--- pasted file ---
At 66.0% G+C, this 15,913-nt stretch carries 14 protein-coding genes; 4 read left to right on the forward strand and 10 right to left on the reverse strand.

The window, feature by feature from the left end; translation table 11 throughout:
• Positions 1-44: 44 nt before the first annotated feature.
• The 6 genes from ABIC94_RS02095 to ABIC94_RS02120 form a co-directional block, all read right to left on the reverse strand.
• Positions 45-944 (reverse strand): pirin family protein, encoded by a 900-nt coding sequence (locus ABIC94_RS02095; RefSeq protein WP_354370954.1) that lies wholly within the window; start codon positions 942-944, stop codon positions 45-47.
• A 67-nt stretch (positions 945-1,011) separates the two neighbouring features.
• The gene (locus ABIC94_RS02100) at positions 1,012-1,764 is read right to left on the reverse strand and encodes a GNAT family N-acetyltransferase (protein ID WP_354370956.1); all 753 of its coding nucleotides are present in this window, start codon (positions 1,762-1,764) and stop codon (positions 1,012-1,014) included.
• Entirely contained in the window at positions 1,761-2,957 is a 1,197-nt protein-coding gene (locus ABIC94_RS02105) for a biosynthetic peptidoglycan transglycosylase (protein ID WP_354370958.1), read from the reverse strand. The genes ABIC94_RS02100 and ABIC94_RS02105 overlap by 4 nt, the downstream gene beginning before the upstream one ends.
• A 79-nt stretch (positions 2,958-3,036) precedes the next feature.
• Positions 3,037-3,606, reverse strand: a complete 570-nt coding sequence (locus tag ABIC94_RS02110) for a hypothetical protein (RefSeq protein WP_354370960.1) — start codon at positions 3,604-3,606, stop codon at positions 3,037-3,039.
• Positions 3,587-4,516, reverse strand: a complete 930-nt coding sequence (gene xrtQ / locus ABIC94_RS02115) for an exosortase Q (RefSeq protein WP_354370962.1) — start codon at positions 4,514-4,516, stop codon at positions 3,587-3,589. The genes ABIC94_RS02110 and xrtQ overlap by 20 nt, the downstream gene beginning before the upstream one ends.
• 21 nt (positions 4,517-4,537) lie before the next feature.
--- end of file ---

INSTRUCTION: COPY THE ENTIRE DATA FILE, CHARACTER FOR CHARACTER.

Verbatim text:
At 66.0% G+C, this 15,913-nt stretch carries 14 protein-coding genes; 4 read left to right on the forward strand and 10 right to left on the reverse strand.

The window, feature by feature from the left end; translation table 11 throughout:
• Positions 1-44: 44 nt before the first annotated feature.
• The 6 genes from ABIC94_RS02095 to ABIC94_RS02120 form a co-directional block, all read right to left on the reverse strand.
• Positions 45-944 (reverse strand): pirin family protein, encoded by a 900-nt coding sequence (locus ABIC94_RS02095; RefSeq protein WP_354370954.1) that lies wholly within the window; start codon positions 942-944, stop codon positions 45-47.
• A 67-nt stretch (positions 945-1,011) separates the two neighbouring features.
• The gene (locus ABIC94_RS02100) at positions 1,012-1,764 is read right to left on the reverse strand and encodes a GNAT family N-acetyltransferase (protein ID WP_354370956.1); all 753 of its coding nucleotides are present in this window, start codon (positions 1,762-1,764) and stop codon (positions 1,012-1,014) included.
• Entirely contained in the window at positions 1,761-2,957 is a 1,197-nt protein-coding gene (locus ABIC94_RS02105) for a biosynthetic peptidoglycan transglycosylase (protein ID WP_354370958.1), read from the reverse strand. The genes ABIC94_RS02100 and ABIC94_RS02105 overlap by 4 nt, the downstream gene beginning before the upstream one ends.
• A 79-nt stretch (positions 2,958-3,036) precedes the next feature.
• Positions 3,037-3,606, reverse strand: a complete 570-nt coding sequence (locus tag ABIC94_RS02110) for a hypothetical protein (RefSeq protein WP_354370960.1) — start codon at positions 3,604-3,606, stop codon at positions 3,037-3,039.
• Positions 3,587-4,516, reverse strand: a complete 930-nt coding sequence (gene xrtQ / locus ABIC94_RS02115) for an exosortase Q (RefSeq protein WP_354370962.1) — start codon at positions 4,514-4,516, stop codon at positions 3,587-3,589. The genes ABIC94_RS02110 and xrtQ overlap by 20 nt, the downstream gene beginning before the upstream one ends.
• 21 nt (positions 4,517-4,537) lie before the next feature.